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News: In the dread tribunal of last resort valor contended against valor. Brave men struggled & died for the right as God gave them to see the right - A. Stevenson

Author Topic: Remember?  (Read 1031 times)


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« on: June 06, 2017, 05:58:06 PM »
June 6, 1944.  D-Day.  73 years ago. The turning point of the war in Europe.  American Casualties: 1465 dead, 3184 wounded, 1928 missing.
How easily we forget.
Please remember our history.


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Re: Remember?
« Reply #1 on: June 06, 2017, 11:10:21 PM »
How timely.  We have a WWII vet in our Relic club and he comes quite regularly.   He stood up tonight and mentioned the day and a bit about the war.  Also of interest he mentioned that as a kid he was part of a tour at the Cyclorama in Atlanta and the tour guide was a Confederate veteran. Amazing to meet a WWII vet and someone who had met a Civil War vet.   Not many left. 


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Re: Remember?
« Reply #2 on: June 07, 2017, 12:44:24 PM »
My great uncle, Lt James Bernard Scarr, 30th INF, 3rd DIV was killed by a German artillery shell on June 6, 1918 in the vicinity of Belleau Wood

Also on June 6th in 1918:
6 June 1918
Arguably, this was the most catastrophic day in Marine Corps history to this date. Two assaults take place. At 0500, the 1st Battalion, 5th Marine Regiment attacks west of Belleau Wood straightening the front and capturing strategic Hill 142 to support an assault on the wooded area. The attack was successful despite the lack of preparation and poor timing. It went off with only 2 companies and timely arrival of the other two avoided a defeat. Gunnery Sgt E. A. Janson's was awarded a Medal of Honor for his service in this assault. A member of Capt. Hamilton's 49th Co., he was responsible for effectively stopping a German counterattack.

Twelve hours later battalions of the 5th and 6th Marine Regiments frontally assault the woods from the south and west and attempt to capture Bouresches on the east edge of the woods. This afternoon attack was to be coordinated between the 3rd Batt, 5th Marines [3/5] and 3rd Batt, 6th Marines [3/6] with the latter eventually taking the village of Bouresches.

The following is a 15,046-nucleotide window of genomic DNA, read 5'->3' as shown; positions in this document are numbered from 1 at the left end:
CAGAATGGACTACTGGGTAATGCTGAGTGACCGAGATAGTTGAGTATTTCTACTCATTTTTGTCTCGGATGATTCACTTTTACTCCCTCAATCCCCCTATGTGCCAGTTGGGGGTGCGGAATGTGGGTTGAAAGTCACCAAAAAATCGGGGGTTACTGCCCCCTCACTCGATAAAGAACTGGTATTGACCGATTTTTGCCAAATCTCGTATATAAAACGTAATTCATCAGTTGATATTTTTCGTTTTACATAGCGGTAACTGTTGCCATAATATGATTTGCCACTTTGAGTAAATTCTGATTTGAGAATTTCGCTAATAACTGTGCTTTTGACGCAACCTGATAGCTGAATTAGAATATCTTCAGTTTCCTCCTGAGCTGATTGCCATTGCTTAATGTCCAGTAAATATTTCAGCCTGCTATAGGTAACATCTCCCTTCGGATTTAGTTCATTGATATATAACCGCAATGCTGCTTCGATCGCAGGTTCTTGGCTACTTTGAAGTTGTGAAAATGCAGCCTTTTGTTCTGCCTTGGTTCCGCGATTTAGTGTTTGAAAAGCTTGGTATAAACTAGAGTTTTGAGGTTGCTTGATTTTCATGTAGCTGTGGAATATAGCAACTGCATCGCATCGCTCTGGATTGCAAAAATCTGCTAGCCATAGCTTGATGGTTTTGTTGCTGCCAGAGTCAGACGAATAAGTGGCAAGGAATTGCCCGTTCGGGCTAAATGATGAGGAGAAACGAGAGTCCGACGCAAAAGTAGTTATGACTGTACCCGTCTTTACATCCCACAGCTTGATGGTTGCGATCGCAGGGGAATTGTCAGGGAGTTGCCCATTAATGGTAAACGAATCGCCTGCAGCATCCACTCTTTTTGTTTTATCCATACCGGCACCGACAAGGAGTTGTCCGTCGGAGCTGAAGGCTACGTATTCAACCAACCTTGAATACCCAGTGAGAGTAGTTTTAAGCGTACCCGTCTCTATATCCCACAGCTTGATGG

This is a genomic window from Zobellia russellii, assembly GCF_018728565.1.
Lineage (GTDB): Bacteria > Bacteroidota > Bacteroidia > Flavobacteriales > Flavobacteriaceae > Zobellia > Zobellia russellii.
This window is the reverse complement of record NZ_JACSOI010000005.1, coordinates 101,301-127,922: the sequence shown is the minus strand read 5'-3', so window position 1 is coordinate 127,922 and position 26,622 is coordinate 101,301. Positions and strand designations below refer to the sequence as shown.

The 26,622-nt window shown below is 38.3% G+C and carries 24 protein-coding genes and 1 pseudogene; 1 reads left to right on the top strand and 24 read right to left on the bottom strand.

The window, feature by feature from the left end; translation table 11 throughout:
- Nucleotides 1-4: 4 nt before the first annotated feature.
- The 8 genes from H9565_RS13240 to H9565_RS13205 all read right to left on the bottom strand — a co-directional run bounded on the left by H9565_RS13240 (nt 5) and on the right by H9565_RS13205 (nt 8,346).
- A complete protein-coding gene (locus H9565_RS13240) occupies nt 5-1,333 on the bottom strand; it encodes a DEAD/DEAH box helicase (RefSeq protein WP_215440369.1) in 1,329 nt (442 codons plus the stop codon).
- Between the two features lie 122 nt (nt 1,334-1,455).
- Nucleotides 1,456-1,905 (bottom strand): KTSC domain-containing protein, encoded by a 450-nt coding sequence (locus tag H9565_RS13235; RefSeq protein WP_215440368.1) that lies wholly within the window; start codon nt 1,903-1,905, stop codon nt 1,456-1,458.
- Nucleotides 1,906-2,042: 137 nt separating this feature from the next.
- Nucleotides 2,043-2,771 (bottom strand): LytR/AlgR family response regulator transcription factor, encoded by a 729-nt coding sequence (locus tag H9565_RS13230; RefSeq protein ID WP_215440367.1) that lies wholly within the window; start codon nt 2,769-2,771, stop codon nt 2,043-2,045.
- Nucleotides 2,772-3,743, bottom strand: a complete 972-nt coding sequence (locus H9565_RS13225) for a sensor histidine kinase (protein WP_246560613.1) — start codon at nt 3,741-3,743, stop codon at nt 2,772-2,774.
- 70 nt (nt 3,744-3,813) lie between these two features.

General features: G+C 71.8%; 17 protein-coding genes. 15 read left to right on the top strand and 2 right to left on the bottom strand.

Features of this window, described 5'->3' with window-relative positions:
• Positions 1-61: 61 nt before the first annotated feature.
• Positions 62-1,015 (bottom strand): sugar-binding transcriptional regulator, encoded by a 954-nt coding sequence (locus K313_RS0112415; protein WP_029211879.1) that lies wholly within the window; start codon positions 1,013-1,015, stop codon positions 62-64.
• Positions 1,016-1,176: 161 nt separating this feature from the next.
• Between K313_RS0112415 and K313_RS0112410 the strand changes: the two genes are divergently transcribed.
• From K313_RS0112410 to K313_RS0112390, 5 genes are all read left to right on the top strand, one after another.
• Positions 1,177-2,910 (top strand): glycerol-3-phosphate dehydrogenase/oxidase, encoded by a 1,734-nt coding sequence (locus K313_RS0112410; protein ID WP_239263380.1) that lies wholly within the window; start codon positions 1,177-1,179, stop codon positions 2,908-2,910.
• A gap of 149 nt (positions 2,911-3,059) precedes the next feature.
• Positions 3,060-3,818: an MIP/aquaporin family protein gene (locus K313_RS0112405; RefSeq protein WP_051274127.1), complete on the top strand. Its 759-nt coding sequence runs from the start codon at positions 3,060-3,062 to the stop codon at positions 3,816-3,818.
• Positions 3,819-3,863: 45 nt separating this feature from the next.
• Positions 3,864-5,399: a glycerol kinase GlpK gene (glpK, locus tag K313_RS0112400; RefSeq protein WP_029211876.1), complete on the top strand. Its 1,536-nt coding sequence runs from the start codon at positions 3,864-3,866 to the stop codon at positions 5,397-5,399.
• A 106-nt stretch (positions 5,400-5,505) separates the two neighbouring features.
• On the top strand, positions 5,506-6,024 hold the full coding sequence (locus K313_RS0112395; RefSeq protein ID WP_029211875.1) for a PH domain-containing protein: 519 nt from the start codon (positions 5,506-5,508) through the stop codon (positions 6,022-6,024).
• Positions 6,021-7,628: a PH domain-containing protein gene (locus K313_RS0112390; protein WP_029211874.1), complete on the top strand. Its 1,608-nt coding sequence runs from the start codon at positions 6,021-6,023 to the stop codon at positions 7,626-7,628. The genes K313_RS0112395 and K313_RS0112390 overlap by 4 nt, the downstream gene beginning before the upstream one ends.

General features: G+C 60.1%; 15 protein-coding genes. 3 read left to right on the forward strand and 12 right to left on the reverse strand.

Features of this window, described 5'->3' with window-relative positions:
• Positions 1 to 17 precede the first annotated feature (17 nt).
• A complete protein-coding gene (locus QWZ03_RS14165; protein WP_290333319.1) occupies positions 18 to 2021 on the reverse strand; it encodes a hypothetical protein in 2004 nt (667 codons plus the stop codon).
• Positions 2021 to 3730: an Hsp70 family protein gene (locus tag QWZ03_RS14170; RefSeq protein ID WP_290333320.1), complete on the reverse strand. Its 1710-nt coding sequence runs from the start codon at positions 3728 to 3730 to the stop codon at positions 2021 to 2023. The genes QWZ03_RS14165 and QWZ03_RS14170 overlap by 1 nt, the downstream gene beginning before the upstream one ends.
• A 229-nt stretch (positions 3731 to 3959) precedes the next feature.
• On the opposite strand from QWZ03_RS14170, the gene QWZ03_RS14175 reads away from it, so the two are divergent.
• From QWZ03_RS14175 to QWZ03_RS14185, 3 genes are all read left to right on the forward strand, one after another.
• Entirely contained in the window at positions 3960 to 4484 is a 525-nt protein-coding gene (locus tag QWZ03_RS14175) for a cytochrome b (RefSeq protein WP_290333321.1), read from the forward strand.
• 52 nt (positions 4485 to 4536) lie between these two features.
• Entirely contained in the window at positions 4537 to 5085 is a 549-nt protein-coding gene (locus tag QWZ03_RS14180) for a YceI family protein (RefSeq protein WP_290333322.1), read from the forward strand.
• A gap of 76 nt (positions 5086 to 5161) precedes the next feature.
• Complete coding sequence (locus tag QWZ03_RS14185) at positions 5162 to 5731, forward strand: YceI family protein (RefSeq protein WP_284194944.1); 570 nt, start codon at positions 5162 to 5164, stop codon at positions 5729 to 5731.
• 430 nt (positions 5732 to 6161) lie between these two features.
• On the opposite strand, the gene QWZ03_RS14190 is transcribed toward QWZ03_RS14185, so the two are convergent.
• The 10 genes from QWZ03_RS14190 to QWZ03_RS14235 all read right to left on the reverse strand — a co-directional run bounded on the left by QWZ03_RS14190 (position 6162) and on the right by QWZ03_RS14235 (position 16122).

The attack against the woods proper goes grimly. Crossing a wheat field where they are exposed to machine gun fire. Gunnery Sgt Dan Daly asks his men, "Come on ya sons-of-bitches, ya want to live forever?' The attack is only able to seize a small corner of the wood. The army 2nd Engineer Regiment is called on to provide reinforcements.

The poorly coordinated attack on the woods left the 3/5 decimated and the 3/6 struggling to get into the southern edge of the woods. The Brigade order was amended and the 2/6 (in reserve around Triangle Farm) was directed to take Bouresches. Capt Duncan's 96th Company led the way with future Corps Commandant Lt. Clifton Cates. Lead elements of the company got into the village and were then reinforced by Capt Zane's 79th Company. The retention of the village was a real struggle due to the fact that the Marine flanks were wide-open fields and any attempt to reinforce received heavy German fire. Personal bravery kept the Marines supplied with needed supplies. US Navy Dental Service Officer Lt. JG. Weedon Osborne's received the Medal of Honor after being killed trying to save Capt Duncan. Today there is street in Bouresches named for him.

In addition to the village, the Brigade was directed to take the railroad station just outside. However, it was heavily manned and protected by a railroad embankment providing the Germans excellent fields of fire and the attack failed. On this day, the Marine Brigade suffered the worst single day's casualties in USMC history with 1087 men killed or wounded.